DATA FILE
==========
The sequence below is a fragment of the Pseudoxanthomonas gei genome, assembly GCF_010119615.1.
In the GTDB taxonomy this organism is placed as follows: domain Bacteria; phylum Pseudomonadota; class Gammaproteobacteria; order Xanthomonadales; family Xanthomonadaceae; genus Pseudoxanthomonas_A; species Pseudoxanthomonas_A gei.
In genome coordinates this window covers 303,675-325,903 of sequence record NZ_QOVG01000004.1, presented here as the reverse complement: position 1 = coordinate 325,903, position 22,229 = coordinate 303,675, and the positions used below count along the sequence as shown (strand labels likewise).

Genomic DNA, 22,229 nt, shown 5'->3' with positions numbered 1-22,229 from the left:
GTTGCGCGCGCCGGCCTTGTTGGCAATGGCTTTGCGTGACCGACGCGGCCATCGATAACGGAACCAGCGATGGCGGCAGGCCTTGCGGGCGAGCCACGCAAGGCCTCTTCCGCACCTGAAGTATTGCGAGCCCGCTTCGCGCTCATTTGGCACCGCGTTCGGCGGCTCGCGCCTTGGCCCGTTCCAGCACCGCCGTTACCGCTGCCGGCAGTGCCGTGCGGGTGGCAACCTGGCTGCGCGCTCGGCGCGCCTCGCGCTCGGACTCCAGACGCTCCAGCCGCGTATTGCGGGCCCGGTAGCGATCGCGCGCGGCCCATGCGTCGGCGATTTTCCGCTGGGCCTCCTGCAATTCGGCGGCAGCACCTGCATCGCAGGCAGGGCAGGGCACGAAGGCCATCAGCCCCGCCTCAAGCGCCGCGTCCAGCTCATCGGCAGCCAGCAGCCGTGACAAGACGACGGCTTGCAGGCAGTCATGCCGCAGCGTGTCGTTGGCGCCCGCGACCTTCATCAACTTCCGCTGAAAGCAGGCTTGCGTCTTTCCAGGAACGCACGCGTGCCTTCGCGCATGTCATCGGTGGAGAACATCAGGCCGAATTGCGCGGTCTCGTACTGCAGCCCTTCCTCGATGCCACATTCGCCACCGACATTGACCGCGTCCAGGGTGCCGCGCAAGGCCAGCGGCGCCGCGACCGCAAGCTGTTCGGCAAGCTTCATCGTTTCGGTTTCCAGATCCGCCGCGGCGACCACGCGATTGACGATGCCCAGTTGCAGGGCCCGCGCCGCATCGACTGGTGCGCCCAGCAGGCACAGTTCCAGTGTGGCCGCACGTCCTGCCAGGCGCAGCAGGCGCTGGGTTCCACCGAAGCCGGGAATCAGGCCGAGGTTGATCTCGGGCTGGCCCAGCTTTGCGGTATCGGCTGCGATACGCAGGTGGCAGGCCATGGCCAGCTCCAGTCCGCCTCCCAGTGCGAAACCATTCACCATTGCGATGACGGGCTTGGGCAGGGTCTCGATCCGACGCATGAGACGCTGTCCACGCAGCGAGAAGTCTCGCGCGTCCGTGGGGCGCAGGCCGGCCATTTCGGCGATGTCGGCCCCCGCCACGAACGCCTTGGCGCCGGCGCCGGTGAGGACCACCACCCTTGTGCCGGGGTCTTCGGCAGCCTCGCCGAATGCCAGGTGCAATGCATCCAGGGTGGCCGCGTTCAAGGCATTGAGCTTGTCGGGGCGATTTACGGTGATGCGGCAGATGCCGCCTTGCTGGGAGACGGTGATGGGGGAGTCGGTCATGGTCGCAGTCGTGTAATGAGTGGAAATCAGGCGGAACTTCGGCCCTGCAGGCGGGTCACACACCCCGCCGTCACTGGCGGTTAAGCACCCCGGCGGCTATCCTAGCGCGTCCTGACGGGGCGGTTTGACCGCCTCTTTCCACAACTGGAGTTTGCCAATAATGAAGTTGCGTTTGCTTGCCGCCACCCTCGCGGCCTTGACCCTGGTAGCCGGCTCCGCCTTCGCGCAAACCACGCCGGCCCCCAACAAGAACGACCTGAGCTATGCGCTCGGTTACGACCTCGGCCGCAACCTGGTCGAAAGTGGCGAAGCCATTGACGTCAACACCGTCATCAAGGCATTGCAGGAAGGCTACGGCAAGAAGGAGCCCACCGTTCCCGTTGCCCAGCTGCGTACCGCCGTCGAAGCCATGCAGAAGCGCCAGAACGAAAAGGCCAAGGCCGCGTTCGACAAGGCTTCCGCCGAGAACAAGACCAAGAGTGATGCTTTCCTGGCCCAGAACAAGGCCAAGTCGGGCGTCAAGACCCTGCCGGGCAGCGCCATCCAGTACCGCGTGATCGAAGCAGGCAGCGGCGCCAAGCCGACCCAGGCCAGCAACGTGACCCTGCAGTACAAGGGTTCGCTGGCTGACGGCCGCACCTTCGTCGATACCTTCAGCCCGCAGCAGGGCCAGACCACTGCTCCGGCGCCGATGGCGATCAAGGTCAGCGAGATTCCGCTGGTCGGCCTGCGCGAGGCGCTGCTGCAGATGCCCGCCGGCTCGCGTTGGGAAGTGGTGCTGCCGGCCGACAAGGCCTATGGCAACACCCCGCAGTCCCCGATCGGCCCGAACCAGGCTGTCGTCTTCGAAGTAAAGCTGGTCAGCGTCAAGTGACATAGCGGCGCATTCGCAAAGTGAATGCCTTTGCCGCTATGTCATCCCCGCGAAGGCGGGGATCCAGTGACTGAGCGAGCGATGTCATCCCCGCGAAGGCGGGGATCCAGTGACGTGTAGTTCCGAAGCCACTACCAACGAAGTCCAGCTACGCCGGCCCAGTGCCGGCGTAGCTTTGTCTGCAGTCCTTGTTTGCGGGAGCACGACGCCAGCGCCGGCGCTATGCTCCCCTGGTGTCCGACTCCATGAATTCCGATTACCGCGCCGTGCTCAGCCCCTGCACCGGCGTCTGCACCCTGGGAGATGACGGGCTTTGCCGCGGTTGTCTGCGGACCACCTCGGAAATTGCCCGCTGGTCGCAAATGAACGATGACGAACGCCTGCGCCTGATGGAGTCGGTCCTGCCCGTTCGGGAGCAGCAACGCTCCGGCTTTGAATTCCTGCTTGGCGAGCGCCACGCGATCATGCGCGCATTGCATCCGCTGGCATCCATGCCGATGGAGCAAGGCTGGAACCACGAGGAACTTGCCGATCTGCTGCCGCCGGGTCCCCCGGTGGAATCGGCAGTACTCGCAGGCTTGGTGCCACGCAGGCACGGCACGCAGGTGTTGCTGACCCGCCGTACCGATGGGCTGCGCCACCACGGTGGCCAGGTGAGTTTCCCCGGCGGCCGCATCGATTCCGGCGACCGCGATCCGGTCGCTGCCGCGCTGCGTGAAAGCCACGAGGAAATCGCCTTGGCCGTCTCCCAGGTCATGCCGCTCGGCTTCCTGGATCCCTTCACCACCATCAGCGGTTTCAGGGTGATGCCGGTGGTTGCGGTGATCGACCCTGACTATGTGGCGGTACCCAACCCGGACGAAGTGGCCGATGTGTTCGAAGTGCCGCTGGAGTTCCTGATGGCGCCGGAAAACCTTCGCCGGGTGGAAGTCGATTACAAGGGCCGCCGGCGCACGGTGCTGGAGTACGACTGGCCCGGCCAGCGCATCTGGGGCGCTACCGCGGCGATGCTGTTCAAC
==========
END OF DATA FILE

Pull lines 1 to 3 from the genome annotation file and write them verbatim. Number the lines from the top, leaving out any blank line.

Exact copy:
The sequence below is a fragment of the Pseudoxanthomonas gei genome, assembly GCF_010119615.1.
In the GTDB taxonomy this organism is placed as follows: domain Bacteria; phylum Pseudomonadota; class Gammaproteobacteria; order Xanthomonadales; family Xanthomonadaceae; genus Pseudoxanthomonas_A; species Pseudoxanthomonas_A gei.
In genome coordinates this window covers 303,675-325,903 of sequence record NZ_QOVG01000004.1, presented here as the reverse complement: position 1 = coordinate 325,903, position 22,229 = coordinate 303,675, and the positions used below count along the sequence as shown (strand labels likewise).